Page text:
Northern Ireland

Co Fermanagh woman tells of ‘traumatic experience’ after suffering heart attack aged 24

Rachel West from Newtownbutler is sharing her experience to encourage others to be aware of their heart health

Rachel West suffered a heart attack, aged just 24

A Co Fermanagh woman who suffered a heart attack aged just 24, has told of how she hopes her 100-mile walking challenge will encourage others to be aware of their heart health, no matter what age they are.

Rachel West from Newtownbutler had been experiencing slightly uncomfortable pains in her chest, which she attributed to stress due to teacher training work.

“I didn’t think it was anything serious and I certainly didn’t think it had anything to do with my heart,” she said.

But while out shopping in April last year, Ms West said she “experienced the worst pain I had ever felt”.

“I actually had to stop in my tracks,” she said.

“My sister was walking slightly ahead of me, and the pain was so severe I couldn’t alert her to what was happening until it had subsided.”

Tests were carried out, including an angiography, which later found Ms West had suffered a heart attack.

“The doctors decided I needed to have a stent placed and that is when they gave me the diagnosis that I had had a heart attack,” she said.

“The news came as a complete and utter shock; I was only in my early twenties.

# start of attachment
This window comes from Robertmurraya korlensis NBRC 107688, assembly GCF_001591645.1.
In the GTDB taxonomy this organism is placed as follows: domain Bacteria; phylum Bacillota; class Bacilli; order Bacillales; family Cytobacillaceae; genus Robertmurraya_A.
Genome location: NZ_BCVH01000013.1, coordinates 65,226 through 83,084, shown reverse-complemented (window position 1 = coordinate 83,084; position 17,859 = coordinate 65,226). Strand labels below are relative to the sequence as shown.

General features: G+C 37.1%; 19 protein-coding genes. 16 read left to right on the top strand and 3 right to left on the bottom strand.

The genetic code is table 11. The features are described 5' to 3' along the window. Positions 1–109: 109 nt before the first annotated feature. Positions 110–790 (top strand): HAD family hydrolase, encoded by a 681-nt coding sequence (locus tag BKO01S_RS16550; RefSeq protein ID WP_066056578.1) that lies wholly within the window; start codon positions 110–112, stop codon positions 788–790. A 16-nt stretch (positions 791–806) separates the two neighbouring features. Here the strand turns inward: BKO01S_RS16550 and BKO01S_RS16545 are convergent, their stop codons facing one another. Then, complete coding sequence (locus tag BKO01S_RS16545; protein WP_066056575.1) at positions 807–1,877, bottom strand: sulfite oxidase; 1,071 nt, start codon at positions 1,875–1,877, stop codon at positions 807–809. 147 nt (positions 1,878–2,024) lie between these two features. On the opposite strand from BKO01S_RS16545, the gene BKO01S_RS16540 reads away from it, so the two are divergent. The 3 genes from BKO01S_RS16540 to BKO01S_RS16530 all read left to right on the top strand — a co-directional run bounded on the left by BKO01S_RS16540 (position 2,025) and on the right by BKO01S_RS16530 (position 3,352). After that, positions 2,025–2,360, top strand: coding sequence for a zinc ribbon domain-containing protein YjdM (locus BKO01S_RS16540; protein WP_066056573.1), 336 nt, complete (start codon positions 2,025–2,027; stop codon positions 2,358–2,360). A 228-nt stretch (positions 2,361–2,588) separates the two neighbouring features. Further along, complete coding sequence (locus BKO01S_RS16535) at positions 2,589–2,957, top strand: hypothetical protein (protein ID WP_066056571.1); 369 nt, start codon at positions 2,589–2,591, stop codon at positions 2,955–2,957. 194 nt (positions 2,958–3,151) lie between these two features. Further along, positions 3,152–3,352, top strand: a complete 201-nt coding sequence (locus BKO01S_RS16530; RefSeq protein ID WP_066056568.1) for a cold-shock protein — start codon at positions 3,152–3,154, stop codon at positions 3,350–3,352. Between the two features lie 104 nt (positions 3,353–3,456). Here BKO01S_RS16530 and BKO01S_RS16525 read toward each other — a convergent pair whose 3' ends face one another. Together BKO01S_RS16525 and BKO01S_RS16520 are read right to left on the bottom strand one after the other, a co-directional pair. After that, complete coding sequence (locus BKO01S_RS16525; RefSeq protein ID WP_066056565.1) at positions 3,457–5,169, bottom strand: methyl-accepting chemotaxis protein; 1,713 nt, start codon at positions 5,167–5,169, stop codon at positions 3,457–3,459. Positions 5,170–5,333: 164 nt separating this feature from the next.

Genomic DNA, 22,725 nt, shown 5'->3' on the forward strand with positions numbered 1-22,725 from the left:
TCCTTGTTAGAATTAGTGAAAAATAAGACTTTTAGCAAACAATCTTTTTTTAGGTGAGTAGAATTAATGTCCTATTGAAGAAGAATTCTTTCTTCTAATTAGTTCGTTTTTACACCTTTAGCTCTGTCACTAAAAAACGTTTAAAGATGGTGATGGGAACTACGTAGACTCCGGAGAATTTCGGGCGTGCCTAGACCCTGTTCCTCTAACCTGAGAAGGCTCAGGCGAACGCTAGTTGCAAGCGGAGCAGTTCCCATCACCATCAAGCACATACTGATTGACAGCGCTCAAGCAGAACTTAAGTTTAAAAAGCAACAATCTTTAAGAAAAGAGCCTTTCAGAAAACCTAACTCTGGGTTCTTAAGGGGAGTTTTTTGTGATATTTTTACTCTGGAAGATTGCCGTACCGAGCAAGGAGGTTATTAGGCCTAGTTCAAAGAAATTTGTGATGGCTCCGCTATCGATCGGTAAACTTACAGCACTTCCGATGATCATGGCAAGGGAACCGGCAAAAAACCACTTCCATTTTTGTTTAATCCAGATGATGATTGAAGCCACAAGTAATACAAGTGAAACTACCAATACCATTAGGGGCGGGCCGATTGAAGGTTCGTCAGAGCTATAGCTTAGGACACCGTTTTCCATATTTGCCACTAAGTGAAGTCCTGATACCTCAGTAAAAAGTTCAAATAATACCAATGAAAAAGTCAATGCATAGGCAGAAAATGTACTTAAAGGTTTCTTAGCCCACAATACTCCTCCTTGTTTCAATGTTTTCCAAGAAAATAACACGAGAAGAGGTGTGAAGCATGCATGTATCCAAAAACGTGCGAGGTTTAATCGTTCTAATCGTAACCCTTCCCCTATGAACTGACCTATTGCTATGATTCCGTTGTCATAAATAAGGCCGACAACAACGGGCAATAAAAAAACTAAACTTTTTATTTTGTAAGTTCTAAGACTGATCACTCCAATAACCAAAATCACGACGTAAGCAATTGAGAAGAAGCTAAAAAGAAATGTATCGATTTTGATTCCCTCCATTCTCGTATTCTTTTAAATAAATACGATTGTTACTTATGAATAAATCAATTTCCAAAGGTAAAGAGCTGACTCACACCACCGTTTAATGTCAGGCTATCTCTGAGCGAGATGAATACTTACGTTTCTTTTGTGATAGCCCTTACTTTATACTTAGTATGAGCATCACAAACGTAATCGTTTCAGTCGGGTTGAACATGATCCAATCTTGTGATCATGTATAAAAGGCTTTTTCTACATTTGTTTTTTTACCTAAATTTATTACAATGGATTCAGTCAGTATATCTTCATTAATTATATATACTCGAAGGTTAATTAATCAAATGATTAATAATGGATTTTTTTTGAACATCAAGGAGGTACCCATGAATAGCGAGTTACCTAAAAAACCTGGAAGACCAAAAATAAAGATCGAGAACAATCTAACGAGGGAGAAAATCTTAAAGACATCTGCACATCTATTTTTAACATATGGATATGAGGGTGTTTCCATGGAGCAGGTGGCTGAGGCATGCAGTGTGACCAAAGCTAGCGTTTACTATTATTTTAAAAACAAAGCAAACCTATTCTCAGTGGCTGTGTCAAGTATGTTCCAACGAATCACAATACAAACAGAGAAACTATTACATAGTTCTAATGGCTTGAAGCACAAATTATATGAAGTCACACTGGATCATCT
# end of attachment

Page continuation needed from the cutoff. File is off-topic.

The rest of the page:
“The medical team were also quite shocked because of my age.”

Ms West said it was “totally different to the stereotypical picture of someone clutching their chest and falling to the ground”.

“I think because my heart attack was so different to that, and I wasn’t expecting to hear the words ‘heart attack’, I couldn’t quite believe that is what had happened,” she added.

“It took me a long time to try to come to terms with everything.”

Rachel West
The Co Fermanagh woman is sharing her story to raise awareness

One year on from her heart attack, Ms West decided she wanted to do something to try and put her “traumatic experience” behind her.

“I wanted to do something to bring my year of recovery to a close and move on with my life,” she said.

“I was talking to my sister one night and the idea of a 100 miles walking fundraiser for charity came up.

“It seemed like a good way to try and do something positive after everything I had been through.”

She said the fundraiser for Northern Ireland Chest Heart & Stroke is also a way for her to raise heart health awareness amongst others, especially younger people.

“Everyone is so shocked when they hear I had a heart attack at 24, but if it can happen to me at a young age, it can happen to others,” she said.

“Through sharing my story and doing the fundraiser I wanted to make people aware of the signs and symptoms of a heart attack and tell people to get checked out if there is anything they are experiencing that doesn’t feel quite right.

“Don’t brush things aside because of your age.”